Best Pop Up Truck Camper for Winter Use

#1
I am looking to purchase a pop up truck camper within the next year. I live in the Rockies so the pop up TC I get would have to do well in cold weather. Right now Hallmark is my top choice but I am also looking at Outfitters, FWC, and Phoenix. Which pop up do you think has the best insulation and would do well in cold weather?
 

craig333

Expedition Leader
#3
True, it is basically a fancy tent. That said it really depends on just how much winter use you're talking about. Buy the arctic pack, run the heater and you'll be fine for weekend use. If burning a lot of propane doesn't appeal to you then something hard sided would be more appropriate.
 
#4
Having spent many winter camps in a tent and hammock I can say that campers like my 4WC are a major step up for winter camping with inside heater and toilet. But they definitely have their problems. Even with the arctic pack the insulation is not great so the heater can run a lot. If you ski or snow shoe bringing wet items in the camper leads to a fair amount of condensation that must be wiped down. You have to do something like tarp the top of the camper to pull off snow at times because of the weight. And because every sound comes inside parking in ski area lots where they start grooming at 4:00 in the morning with back up warning beepers can lead to grumpy people in the morning. After spending a few weeks in Alaska (in an Alaskan Camper) at the end of winter I can say that a hard sided pop-up like the Alaskan Camper is much better suited for winter camping.
 

Runt

Adventurer
#5
Oh the joys of winter camper camping. Its not easy on your equipment or you! I would recommend Phoenix Pop Up Campers because they will make you what you need! There manual load bar lifting mechanism is superior for snow loads. I spend roughly 100 plus nights per year in my Phoenix pop up camper. This is my second camper from them…. first one was on a Tacoma. It has extra insulation everywhere and a 20,000 btu furnace. I have no issues staying in it to -40 C or in heavy snow conditions except for water and snow load on roof can make it tricky to put up or take down with a foot or so of wet snow (manual lift bars). Facilities and showering are more troublesome.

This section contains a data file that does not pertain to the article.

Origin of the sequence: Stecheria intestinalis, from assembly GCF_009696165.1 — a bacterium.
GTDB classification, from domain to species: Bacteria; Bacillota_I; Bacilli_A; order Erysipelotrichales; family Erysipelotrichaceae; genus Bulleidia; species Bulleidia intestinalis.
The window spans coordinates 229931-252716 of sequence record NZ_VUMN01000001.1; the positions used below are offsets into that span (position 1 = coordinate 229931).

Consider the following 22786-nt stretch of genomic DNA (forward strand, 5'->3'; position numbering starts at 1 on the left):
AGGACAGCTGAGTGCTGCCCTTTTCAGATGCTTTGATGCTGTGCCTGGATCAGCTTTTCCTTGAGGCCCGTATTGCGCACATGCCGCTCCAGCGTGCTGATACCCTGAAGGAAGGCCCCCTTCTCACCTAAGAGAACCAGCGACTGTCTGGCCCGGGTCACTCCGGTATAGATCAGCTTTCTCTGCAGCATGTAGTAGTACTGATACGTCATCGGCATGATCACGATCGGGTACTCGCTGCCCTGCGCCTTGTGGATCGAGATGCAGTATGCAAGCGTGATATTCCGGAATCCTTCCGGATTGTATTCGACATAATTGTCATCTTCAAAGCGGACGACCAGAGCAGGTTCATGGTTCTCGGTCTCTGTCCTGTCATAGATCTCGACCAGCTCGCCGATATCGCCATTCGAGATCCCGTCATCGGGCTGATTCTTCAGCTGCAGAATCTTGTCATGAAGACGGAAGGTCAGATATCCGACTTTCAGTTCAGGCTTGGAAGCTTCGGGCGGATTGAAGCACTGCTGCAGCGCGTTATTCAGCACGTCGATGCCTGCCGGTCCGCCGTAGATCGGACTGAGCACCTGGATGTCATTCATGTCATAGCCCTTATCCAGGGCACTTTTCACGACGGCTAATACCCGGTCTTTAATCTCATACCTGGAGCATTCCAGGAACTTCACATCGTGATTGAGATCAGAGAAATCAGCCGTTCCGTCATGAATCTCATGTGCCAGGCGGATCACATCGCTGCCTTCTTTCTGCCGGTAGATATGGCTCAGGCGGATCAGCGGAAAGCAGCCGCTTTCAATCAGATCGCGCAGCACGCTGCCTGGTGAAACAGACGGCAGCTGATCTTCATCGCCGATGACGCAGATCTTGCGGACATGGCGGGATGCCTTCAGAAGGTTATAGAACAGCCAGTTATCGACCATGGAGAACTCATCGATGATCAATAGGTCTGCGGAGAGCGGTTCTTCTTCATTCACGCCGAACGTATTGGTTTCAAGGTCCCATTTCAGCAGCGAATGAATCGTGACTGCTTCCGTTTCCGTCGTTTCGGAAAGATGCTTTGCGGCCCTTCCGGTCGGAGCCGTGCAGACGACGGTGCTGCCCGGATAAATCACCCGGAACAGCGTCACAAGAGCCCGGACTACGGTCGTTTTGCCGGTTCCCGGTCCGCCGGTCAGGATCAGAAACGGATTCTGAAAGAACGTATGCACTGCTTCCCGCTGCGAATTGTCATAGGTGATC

Now having said that my experience is a very good one due to Phoenix made some upgrades to my camper such as the heater, cassette toilet system, accessible under-bed storage without the top up, insulated lines with heat tape, extra insulation in camper walls & floor, extra insulation in the roof and pop up, 30 Lb propane tank, Rhino-lined interior floor to easily clean up the snow, generator, two 6 V batteries and solar panels to keep the heater fan blowing.

How I solved my issues:
I do not run the water pump or fill the in-camper water tank in the winter. That pesky direct heat/tank less water heater stopped working regardless…. after replacing three of them and the latest conking out this winter. I have not got around to adding a hot water intake line cut off. Now I use a Scepter 20 L can with a manual pump that fits on the pour spout. I actually like this because its simplicity and I can keep the water cans in the cab of the truck to insure they don't freeze while I'm travelling (it's a 4 door Tundra). My cassette toilet is used rarely as I'm generally in the bush and use the bush, or on a ski hill I use the facilities available during the day. I mix in RV anti-freeze in with the cassette toilets water for flushing or pour some water/RV anti freeze into the bowl of the toilet and it works as required and I can still pour out the contents when I get to sani. dump or a toilet to pour it out. For showering I use a Hot Juggz shower system and homemade bio-degradable eco-friendly type soap and let the tank drain into another 20 L scepter or onto the ground depending where I'm at. I can get roughly 2 showers out of/into a 20 L can.

I keep a collapsible snow rake I bought from Costco in my under-bed storage.

You get lots of condensation so wiping down camper many times a day is required as well as running de-humidifier such as a Dri-Z.....no way around this.

Now maybe it doesn't sound like much but those few changes make a world of difference if you plan on using a pop up camper year-round.

Good luck and get out there!
 
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Romero

New member
#6
If you want a pop up